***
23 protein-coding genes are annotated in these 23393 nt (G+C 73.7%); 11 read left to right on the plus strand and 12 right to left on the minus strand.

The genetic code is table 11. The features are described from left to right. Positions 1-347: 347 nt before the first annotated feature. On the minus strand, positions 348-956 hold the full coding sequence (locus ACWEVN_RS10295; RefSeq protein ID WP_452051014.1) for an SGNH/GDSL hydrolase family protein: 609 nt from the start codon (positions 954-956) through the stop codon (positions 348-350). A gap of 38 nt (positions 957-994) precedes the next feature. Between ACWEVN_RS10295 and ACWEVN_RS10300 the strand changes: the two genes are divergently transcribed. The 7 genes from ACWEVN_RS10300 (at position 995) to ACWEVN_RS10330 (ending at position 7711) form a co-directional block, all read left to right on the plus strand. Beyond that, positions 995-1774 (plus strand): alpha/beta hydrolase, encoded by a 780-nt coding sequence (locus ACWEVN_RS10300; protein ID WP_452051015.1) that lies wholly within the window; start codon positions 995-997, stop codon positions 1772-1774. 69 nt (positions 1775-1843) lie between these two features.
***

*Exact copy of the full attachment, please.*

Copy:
23 protein-coding genes are annotated in these 23393 nt (G+C 73.7%); 11 read left to right on the plus strand and 12 right to left on the minus strand.

The genetic code is table 11. The features are described from left to right. Positions 1-347: 347 nt before the first annotated feature. On the minus strand, positions 348-956 hold the full coding sequence (locus ACWEVN_RS10295; RefSeq protein ID WP_452051014.1) for an SGNH/GDSL hydrolase family protein: 609 nt from the start codon (positions 954-956) through the stop codon (positions 348-350). A gap of 38 nt (positions 957-994) precedes the next feature. Between ACWEVN_RS10295 and ACWEVN_RS10300 the strand changes: the two genes are divergently transcribed. The 7 genes from ACWEVN_RS10300 (at position 995) to ACWEVN_RS10330 (ending at position 7711) form a co-directional block, all read left to right on the plus strand. Beyond that, positions 995-1774 (plus strand): alpha/beta hydrolase, encoded by a 780-nt coding sequence (locus ACWEVN_RS10300; protein ID WP_452051015.1) that lies wholly within the window; start codon positions 995-997, stop codon positions 1772-1774. 69 nt (positions 1775-1843) lie between these two features.